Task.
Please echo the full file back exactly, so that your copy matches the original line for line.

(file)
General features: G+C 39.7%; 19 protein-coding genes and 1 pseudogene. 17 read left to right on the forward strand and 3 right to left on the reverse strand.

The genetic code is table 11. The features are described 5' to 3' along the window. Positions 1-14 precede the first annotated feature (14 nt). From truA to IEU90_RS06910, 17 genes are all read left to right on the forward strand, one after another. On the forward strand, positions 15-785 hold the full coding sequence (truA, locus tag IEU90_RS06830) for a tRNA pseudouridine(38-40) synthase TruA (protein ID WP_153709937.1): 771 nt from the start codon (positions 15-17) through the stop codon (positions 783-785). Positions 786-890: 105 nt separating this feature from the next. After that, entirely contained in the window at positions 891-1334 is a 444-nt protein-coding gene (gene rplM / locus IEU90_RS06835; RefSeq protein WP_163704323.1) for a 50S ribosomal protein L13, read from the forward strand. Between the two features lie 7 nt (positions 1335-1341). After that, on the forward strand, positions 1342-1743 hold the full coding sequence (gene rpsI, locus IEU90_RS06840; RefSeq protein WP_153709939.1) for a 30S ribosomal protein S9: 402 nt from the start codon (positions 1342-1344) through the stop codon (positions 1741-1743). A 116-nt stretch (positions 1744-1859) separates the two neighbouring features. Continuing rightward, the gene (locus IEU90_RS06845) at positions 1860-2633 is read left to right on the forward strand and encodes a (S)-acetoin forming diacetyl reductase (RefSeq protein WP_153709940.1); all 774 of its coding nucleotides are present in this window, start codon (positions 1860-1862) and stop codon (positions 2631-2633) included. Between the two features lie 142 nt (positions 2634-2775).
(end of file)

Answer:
General features: G+C 39.7%; 19 protein-coding genes and 1 pseudogene. 17 read left to right on the forward strand and 3 right to left on the reverse strand.

The genetic code is table 11. The features are described 5' to 3' along the window. Positions 1-14 precede the first annotated feature (14 nt). From truA to IEU90_RS06910, 17 genes are all read left to right on the forward strand, one after another. On the forward strand, positions 15-785 hold the full coding sequence (truA, locus tag IEU90_RS06830) for a tRNA pseudouridine(38-40) synthase TruA (protein ID WP_153709937.1): 771 nt from the start codon (positions 15-17) through the stop codon (positions 783-785). Positions 786-890: 105 nt separating this feature from the next. After that, entirely contained in the window at positions 891-1334 is a 444-nt protein-coding gene (gene rplM / locus IEU90_RS06835; RefSeq protein WP_163704323.1) for a 50S ribosomal protein L13, read from the forward strand. Between the two features lie 7 nt (positions 1335-1341). After that, on the forward strand, positions 1342-1743 hold the full coding sequence (gene rpsI, locus IEU90_RS06840; RefSeq protein WP_153709939.1) for a 30S ribosomal protein S9: 402 nt from the start codon (positions 1342-1344) through the stop codon (positions 1741-1743). A 116-nt stretch (positions 1744-1859) separates the two neighbouring features. Continuing rightward, the gene (locus IEU90_RS06845) at positions 1860-2633 is read left to right on the forward strand and encodes a (S)-acetoin forming diacetyl reductase (RefSeq protein WP_153709940.1); all 774 of its coding nucleotides are present in this window, start codon (positions 1860-1862) and stop codon (positions 2631-2633) included. Between the two features lie 142 nt (positions 2634-2775).